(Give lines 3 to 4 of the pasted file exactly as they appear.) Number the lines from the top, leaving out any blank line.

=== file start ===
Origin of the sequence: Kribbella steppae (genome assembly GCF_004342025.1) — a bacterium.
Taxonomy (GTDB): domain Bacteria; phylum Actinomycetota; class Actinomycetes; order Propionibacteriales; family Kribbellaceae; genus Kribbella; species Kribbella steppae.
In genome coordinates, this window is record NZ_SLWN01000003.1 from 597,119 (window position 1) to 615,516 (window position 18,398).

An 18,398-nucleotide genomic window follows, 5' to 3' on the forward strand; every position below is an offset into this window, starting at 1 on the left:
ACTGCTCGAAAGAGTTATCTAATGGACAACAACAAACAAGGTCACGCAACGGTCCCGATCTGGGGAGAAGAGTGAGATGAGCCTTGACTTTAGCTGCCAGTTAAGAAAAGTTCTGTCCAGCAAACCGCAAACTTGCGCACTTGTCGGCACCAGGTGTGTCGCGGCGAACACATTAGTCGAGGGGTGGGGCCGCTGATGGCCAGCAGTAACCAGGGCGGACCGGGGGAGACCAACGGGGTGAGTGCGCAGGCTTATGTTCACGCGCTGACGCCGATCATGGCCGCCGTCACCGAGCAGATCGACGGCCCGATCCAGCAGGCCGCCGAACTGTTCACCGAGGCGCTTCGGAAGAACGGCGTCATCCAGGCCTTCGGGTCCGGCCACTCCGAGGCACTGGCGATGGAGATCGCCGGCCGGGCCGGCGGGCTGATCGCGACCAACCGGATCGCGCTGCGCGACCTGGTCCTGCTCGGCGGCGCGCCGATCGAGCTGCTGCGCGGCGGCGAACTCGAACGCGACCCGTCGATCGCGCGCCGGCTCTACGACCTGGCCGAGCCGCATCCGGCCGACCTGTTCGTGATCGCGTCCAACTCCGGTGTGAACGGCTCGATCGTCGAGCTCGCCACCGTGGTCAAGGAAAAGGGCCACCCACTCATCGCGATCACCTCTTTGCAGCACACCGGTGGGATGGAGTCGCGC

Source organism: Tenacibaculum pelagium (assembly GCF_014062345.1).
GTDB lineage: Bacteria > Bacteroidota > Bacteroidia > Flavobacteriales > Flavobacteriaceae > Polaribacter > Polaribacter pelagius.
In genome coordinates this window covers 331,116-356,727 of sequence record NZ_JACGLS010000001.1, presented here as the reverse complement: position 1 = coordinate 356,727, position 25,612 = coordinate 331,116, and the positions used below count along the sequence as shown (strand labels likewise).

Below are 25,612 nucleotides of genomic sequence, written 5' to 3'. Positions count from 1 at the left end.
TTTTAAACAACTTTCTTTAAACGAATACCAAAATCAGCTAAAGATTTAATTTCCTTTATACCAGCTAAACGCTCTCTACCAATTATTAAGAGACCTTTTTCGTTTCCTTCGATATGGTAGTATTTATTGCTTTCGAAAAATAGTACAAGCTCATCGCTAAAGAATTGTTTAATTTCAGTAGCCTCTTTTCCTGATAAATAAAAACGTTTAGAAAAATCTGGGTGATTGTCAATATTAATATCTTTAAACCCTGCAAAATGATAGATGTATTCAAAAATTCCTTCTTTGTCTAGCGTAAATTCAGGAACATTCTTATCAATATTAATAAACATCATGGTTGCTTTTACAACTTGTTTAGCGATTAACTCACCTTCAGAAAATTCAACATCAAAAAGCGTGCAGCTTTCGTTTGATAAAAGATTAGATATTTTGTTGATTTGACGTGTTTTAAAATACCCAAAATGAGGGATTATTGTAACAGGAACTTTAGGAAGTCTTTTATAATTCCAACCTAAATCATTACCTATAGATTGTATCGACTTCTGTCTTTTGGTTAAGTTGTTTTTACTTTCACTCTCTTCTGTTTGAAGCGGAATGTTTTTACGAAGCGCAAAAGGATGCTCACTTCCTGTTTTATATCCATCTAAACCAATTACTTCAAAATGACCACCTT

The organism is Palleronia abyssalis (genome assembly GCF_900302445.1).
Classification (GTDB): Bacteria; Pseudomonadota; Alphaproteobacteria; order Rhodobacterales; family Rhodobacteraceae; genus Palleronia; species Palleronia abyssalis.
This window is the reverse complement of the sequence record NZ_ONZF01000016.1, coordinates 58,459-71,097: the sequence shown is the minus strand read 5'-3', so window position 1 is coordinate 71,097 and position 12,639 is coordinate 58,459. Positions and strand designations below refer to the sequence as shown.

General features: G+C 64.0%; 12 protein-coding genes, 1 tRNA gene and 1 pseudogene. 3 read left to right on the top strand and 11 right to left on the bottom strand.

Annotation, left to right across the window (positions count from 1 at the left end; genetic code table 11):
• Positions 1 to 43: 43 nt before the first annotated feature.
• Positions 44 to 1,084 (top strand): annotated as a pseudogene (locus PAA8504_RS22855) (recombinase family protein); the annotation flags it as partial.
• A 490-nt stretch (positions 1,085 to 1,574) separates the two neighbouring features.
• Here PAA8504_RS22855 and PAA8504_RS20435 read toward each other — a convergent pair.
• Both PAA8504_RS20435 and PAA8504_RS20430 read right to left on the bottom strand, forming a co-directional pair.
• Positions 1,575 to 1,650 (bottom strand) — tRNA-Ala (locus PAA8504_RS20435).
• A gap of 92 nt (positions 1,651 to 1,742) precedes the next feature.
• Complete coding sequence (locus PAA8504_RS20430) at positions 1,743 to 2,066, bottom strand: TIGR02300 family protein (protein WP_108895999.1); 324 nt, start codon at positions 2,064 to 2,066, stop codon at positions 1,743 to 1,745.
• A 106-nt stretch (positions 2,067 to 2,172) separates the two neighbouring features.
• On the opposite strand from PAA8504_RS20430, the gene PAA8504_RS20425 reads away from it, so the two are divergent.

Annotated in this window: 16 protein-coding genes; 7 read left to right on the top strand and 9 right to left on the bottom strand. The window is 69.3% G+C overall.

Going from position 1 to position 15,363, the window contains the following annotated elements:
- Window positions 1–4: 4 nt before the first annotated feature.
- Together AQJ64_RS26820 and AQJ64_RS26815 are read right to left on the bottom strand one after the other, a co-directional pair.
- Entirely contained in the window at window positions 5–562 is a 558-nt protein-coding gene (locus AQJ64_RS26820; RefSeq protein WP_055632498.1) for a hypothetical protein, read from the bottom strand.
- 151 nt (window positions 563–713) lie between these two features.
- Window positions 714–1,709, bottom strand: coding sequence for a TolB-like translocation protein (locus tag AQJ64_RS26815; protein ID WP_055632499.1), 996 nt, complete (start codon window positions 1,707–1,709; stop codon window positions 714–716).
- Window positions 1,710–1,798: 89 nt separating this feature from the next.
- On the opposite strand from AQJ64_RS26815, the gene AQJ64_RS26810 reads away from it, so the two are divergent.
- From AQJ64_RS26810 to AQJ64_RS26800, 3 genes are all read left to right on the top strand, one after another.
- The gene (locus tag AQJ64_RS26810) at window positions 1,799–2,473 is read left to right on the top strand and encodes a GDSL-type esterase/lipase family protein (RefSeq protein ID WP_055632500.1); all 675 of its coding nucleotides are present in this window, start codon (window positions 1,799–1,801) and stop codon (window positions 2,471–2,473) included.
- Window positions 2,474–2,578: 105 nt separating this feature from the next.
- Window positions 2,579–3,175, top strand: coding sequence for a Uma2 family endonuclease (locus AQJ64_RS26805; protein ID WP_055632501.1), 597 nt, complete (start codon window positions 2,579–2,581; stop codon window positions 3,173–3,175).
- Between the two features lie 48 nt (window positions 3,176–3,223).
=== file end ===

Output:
In genome coordinates, this window is record NZ_SLWN01000003.1 from 597,119 (window position 1) to 615,516 (window position 18,398).

An 18,398-nucleotide genomic window follows, 5' to 3' on the forward strand; every position below is an offset into this window, starting at 1 on the left: